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Zaza Saralidze, Zviad Kuprava and Malkhaz Machalikashvili with opposition politicians in the back row, June 3, 2018. Photo: screengrab from TV Pirveli

Opposition Parties to Lead Teen Murder Case Protests

Opposition parties have joined the ongoing protests in Tbilisi, marking a shift from what began as one man’s quest for justice to political party-led protests against the government. The opposition is to unveil their plans for further action at a rally scheduled at 6 pm today on Rustaveli avenue.

The announcement that the opposition would take the lead in the protests was made by leaders of the United National Movement (UNM) and its partner political parties late-night yesterday, following their consultations with Zaza Saralidze, father of the teenager murdered in December 2017, who has been protesting what he claims was a prosecution-led cover-up.

The consultations were held shortly after Zaza Saralidze addressed a group of protesters gathered on Rustaveli avenue, and urged “all political parties” to join forces and help him “dismantle the system.”

Saralidze’s appeal to the opposition parties followed his reported disagreement with Zviad Kuprava,* one of the organizers of the rally. Kuprava, who runs the Law Enforcement Reform Center – a UM-affiliated rights group, and who has assisted Saralidze in the investigation process, had reportedly favored involvement of political parties all along.

In the previous days, Saralidze had stressed the protests were strictly non-partisan, apparently in response to the criticism of some ruling party politicians that the protests had been hijacked by opposition politicians.

Zviad Kuprava, worked in the Interior Ministry from 2007 to 2013. According to Kuprava, he was fired on political grounds by then Patrol Police Chief Davit Tsinaridze, which he disputed in court and won the case, but was not reinstated to the job. In 2014, he joined the Free Zone, a UNM-affiliated youth group. Later, he went to establish an organization of his own – the Law Enforcement Reform Centre, which aims at monitoring and facilitating police reforms, as well as protecting the rights of law enforcement officers and providing legal assistance to citizens, according to its Facebook page. Since then he frequently appeared in the media, criticizing alleged corruption and the overall performance of the law enforcement bodies. Kuprava, who was described by Zaza Saralidze as his friend and relative, has been assisting the family in their attempts to investigate the teen murder case independently from the authorities.

Partisan involvement

Addressing the protesters after the consultations and standing next to Zviad Kuprava and Malkhaz Machalikashvili, father of a teenager killed during the State Security Forces operation few months ago, Saralidze reiterated his calls for unity of “all political parties and all citizens of Georgia in dismantling the system – the violent, bloody government.” So far, several parties have openly backed the protest.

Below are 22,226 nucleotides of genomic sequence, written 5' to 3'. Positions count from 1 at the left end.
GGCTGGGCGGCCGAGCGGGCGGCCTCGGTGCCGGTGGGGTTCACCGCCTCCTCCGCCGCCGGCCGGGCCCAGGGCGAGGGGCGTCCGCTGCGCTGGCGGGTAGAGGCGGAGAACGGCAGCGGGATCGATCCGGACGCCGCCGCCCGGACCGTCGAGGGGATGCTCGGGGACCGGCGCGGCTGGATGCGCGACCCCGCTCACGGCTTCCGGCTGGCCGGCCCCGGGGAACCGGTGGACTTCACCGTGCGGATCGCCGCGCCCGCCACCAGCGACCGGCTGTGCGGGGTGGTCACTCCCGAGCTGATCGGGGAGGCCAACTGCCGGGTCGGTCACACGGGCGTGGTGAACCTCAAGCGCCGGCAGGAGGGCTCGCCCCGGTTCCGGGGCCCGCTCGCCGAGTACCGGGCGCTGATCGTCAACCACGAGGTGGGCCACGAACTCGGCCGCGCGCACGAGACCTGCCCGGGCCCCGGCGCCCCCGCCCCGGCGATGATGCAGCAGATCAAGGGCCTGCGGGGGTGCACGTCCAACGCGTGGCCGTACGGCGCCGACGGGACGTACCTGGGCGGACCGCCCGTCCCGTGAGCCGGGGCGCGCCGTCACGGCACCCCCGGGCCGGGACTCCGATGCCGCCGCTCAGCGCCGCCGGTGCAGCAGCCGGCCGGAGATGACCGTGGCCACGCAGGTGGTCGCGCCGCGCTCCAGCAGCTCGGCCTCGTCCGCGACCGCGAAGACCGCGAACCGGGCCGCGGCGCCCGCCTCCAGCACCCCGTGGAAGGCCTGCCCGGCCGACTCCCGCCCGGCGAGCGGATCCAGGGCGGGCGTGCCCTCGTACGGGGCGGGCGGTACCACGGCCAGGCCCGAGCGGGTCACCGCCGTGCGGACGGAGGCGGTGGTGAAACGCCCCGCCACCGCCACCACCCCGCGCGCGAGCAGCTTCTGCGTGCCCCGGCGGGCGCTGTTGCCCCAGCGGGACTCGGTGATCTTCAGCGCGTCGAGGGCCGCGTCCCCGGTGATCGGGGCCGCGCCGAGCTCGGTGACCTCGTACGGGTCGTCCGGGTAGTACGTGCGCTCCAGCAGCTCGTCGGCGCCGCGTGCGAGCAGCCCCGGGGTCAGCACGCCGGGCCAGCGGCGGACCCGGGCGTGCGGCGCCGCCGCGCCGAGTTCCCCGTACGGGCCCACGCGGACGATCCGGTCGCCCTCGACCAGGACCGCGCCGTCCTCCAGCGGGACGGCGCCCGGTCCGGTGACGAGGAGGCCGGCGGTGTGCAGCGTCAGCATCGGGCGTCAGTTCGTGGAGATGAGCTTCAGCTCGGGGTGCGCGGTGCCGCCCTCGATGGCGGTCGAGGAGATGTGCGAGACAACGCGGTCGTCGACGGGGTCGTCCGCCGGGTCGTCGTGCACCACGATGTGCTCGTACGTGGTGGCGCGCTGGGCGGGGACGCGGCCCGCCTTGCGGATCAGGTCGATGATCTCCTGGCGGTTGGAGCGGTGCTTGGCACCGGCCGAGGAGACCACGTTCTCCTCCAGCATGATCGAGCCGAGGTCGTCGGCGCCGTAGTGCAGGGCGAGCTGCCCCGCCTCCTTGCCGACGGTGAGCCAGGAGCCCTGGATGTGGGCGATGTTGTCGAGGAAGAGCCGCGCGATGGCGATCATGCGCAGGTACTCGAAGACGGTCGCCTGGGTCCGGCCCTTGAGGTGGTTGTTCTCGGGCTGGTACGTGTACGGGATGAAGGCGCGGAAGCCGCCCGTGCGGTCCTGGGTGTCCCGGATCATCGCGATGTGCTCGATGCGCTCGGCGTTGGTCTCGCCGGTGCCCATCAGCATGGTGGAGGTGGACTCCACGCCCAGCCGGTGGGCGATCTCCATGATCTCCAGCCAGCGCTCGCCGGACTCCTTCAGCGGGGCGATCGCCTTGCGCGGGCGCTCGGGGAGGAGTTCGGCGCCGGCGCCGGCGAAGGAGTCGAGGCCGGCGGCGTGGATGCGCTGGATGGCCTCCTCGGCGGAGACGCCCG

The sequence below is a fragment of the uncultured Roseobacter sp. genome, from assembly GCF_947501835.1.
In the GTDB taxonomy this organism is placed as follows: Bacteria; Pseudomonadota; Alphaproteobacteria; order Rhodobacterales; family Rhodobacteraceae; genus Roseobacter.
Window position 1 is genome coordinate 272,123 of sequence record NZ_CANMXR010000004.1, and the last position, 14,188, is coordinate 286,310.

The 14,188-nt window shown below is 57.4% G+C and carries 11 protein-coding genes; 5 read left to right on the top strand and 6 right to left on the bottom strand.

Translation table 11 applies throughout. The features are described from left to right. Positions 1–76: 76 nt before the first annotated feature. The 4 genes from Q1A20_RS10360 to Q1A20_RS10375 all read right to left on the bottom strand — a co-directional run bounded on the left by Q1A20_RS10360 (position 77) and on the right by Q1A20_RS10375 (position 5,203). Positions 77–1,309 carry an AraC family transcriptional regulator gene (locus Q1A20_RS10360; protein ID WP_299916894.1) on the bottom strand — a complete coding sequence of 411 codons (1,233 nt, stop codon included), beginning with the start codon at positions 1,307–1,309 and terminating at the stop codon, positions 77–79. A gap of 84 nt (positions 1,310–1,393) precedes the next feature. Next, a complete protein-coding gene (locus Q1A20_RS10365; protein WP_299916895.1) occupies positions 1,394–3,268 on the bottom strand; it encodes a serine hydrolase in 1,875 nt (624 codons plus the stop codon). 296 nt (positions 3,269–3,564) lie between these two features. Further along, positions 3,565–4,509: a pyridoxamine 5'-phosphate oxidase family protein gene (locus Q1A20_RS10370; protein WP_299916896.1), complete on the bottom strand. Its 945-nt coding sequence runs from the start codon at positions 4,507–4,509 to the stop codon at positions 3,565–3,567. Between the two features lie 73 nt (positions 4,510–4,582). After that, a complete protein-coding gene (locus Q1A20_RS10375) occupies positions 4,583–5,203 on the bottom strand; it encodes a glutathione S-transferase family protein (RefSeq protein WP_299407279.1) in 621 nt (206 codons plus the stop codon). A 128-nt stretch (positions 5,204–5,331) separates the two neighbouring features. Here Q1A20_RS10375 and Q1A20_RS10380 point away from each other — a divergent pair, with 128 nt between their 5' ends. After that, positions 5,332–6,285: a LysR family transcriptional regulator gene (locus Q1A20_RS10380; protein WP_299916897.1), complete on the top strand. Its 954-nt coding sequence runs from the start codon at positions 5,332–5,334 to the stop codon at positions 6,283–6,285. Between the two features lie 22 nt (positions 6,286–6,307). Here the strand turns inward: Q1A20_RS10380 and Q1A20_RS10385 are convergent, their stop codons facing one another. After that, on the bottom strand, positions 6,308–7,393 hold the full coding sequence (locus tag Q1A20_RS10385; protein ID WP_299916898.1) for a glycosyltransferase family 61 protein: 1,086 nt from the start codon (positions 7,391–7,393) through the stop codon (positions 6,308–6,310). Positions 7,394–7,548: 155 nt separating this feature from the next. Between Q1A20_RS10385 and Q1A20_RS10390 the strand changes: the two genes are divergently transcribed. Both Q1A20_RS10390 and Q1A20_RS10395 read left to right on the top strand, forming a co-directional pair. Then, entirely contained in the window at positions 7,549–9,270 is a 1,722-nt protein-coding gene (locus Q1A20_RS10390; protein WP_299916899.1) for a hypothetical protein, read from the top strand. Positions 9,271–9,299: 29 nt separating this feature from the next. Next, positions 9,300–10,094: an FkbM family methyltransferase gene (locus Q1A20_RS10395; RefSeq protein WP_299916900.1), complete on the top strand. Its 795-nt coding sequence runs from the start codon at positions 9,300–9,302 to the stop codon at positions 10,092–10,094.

UNM’s Nika Melia, who was the first to address the protesters among the politicians, said Malkhaz Machalikashvili and Zaza Saralidze were treated by the authorities “cynically: instead of giving them answers, they mocked them … and accused them of being politically-driven.”

“We have heard here many times that the system must be dismantled, but the system in this country is one single person and that is Bidzina Ivanishvili, and power needs to be taken away from him,” Melia added.

Giorgi Vashadze of the New Georgia Party spoke next, saying the opposition parties would not let the authorities to “bully” the parents of Saralidze and Machalikashvili, and would unite to “put an end to the government, to the ruling party – the criminal regime.”

MP Otar Kakhidze of the European Georgia party, who was present at yesterday’s rally as well, told reporters after the speeches that they would attend the Sunday’s demonstration in solidarity with Zaza Saralidze, but added that “consultations on specific cooperation formats” with other opposition parties would continue.

The protests in Tbilisi started mid-day on May 31, following the controversial court ruling over the teen murder case. Several thousand protesters including students, public figures and opposition politicians, gathered in front of the Prosecutor’s Office, demanding Chief Prosecutor Irakli Shotadze’s resignation.

Shotadze resigned later on May 31, but the protests continued and moved in front of the old Parliament building in Tbilisi, where their demands radicalized and included the resignation of Prime Minister Giorgi Kvirikashvili’s government. The rallies continued on Friday and Saturday, but with fewer protesters.

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